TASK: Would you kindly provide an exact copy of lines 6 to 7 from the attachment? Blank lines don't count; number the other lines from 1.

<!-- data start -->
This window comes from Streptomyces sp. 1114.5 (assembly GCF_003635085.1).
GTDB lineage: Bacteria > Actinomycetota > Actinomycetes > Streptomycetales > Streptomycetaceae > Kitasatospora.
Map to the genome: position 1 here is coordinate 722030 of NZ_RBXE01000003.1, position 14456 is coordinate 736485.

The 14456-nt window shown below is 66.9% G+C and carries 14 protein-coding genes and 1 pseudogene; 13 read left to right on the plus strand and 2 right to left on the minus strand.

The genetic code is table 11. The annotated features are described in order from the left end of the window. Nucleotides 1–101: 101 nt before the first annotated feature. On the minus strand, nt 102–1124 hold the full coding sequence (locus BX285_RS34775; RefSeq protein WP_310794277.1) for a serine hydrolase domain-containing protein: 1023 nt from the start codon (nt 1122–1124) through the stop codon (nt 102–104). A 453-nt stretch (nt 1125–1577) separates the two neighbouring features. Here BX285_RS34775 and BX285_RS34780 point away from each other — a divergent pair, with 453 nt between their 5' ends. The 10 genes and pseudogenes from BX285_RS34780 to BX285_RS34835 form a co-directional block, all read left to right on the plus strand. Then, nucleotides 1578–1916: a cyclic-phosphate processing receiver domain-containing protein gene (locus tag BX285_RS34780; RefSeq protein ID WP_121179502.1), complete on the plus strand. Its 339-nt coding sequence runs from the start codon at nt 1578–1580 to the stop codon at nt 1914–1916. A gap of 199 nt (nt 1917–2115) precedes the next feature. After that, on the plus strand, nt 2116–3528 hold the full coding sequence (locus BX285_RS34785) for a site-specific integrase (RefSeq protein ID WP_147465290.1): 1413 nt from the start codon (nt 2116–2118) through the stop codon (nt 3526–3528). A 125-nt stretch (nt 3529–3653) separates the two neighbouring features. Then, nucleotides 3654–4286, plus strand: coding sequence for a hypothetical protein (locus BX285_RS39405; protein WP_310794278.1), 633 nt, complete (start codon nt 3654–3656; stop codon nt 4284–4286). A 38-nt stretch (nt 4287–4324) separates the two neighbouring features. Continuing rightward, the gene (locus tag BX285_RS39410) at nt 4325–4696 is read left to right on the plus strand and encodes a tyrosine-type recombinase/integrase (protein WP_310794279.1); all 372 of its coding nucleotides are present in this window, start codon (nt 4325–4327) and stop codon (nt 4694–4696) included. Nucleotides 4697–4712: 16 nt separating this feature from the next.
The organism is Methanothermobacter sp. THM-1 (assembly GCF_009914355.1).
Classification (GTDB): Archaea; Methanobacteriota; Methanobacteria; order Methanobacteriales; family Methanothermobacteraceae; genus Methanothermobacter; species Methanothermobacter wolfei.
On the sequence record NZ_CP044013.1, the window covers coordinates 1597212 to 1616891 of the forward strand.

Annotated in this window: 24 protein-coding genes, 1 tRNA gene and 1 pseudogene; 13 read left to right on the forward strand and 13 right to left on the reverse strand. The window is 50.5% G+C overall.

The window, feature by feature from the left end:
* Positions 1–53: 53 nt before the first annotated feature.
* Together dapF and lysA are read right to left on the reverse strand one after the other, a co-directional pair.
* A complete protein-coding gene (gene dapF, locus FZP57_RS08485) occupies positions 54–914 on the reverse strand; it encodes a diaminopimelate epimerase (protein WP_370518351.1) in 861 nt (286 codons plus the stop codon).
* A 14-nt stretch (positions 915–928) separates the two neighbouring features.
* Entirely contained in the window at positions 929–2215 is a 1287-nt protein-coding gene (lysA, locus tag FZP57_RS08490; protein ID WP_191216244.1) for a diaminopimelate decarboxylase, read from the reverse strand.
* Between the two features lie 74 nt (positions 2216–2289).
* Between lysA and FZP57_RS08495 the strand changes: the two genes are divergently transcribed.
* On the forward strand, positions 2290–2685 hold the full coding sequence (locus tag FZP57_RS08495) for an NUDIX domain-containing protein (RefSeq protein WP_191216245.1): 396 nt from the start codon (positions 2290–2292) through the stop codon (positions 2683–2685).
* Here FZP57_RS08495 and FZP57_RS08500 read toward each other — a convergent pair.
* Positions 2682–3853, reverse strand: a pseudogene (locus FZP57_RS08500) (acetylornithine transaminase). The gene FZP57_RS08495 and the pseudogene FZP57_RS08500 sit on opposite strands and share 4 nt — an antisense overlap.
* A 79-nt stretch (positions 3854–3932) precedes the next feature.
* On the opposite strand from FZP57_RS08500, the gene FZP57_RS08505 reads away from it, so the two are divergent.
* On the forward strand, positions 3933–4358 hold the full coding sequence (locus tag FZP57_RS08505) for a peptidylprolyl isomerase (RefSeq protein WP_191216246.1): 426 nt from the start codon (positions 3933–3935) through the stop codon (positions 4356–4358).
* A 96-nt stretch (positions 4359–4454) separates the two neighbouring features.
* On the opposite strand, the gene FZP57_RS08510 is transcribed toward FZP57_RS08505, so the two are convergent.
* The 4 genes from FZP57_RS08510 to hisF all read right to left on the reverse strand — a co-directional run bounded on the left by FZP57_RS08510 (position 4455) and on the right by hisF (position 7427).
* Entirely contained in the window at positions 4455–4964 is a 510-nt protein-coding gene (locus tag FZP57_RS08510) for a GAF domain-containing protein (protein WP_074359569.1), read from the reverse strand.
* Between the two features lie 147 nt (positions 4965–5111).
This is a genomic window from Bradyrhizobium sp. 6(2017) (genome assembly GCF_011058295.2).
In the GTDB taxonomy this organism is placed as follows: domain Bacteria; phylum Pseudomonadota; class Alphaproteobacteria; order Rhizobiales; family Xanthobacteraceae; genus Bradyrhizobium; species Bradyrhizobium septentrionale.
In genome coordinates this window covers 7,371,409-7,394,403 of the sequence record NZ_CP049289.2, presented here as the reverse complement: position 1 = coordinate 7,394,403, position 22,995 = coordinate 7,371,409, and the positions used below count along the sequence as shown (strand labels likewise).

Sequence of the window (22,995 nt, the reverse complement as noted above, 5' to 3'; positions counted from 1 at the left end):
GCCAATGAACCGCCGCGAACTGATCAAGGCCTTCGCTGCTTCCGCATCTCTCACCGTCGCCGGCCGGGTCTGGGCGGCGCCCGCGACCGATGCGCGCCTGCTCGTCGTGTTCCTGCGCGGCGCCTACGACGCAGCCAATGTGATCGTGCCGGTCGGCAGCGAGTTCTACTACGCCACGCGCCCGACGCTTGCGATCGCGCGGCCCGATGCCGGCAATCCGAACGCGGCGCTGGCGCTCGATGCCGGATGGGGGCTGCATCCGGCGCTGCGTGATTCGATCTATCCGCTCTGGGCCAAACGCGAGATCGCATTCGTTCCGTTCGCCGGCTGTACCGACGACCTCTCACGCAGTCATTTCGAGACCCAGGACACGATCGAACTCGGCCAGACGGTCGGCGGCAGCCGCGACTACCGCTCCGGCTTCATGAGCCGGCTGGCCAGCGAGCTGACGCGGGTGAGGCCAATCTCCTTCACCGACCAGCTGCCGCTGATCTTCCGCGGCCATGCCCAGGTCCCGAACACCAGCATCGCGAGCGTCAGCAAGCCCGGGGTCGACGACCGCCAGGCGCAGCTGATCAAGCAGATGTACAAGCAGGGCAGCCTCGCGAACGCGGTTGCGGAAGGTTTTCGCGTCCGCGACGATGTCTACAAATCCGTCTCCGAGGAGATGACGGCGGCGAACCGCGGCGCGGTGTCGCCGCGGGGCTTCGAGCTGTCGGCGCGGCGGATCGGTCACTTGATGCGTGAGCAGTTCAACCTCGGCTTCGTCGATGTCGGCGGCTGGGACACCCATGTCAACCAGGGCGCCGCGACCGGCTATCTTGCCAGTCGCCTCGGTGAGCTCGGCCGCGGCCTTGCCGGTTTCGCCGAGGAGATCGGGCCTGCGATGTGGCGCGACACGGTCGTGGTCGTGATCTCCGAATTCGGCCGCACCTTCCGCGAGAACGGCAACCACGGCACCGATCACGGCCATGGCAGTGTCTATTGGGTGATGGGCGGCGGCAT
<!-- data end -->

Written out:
The organism is Methanothermobacter sp. THM-1 (assembly GCF_009914355.1).
Classification (GTDB): Archaea; Methanobacteriota; Methanobacteria; order Methanobacteriales; family Methanothermobacteraceae; genus Methanothermobacter; species Methanothermobacter wolfei.